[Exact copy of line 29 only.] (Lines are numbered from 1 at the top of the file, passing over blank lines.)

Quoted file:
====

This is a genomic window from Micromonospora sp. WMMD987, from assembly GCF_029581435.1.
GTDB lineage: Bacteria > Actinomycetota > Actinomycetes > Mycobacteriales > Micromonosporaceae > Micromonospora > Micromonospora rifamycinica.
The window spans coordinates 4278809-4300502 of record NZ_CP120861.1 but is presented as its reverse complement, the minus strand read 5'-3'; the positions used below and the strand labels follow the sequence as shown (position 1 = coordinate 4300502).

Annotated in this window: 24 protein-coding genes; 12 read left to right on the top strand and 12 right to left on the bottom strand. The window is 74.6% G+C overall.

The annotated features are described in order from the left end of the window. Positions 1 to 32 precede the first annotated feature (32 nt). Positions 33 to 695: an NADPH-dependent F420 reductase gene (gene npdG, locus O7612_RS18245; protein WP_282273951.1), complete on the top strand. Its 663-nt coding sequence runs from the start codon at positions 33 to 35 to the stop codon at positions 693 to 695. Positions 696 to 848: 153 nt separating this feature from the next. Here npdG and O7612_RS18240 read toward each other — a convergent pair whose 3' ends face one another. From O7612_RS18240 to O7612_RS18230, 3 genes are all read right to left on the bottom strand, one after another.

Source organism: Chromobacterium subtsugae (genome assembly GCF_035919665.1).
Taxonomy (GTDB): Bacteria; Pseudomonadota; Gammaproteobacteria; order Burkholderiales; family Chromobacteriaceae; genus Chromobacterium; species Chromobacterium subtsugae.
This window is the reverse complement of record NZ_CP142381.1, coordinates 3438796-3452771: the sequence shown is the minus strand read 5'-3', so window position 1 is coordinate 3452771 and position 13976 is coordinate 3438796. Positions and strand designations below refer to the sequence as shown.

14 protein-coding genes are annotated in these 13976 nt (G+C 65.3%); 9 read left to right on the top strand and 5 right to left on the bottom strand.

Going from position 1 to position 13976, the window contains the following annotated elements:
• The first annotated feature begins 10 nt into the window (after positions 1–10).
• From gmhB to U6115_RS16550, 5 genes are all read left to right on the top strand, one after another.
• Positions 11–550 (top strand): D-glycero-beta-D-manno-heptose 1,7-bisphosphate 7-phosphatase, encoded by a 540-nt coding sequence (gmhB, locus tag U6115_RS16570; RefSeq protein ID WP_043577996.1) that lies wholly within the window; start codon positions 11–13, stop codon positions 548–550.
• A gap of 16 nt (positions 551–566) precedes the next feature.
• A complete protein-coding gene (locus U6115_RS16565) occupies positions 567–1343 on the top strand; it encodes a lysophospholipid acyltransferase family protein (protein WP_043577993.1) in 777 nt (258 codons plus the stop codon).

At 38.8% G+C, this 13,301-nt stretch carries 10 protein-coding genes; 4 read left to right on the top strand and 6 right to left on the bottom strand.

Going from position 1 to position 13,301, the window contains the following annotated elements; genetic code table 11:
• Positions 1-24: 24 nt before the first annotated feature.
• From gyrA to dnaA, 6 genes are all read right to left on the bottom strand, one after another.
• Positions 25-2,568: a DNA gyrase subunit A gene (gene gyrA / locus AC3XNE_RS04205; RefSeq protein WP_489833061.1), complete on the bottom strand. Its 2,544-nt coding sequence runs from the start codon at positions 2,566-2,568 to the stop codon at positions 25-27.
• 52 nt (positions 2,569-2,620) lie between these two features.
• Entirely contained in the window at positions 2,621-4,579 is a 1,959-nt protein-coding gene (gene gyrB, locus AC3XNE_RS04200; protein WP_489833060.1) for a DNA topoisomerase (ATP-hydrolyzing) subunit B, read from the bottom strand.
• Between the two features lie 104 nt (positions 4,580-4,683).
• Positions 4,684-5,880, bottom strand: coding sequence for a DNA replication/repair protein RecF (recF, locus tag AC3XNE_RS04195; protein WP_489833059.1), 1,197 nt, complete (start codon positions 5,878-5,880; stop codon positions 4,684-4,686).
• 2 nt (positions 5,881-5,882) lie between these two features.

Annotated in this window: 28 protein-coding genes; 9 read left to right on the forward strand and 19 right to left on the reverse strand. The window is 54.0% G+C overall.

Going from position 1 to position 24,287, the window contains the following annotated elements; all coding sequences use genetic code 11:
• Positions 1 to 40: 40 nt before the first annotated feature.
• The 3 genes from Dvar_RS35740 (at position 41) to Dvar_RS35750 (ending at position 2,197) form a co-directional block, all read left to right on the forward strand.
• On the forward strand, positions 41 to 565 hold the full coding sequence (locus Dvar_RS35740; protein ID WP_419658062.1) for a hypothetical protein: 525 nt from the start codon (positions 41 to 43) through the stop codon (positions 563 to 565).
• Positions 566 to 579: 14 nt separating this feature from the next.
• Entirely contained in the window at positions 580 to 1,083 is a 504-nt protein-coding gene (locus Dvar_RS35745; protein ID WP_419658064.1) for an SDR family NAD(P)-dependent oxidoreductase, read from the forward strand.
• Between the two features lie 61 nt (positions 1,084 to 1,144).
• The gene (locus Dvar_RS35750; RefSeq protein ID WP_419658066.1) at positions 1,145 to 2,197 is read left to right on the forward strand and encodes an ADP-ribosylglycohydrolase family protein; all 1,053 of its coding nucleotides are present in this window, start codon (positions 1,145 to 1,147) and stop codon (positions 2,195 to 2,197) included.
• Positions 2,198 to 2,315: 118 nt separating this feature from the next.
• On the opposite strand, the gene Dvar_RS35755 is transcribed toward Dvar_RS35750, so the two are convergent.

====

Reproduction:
• The 3 genes from Dvar_RS35740 (at position 41) to Dvar_RS35750 (ending at position 2,197) form a co-directional block, all read left to right on the forward strand.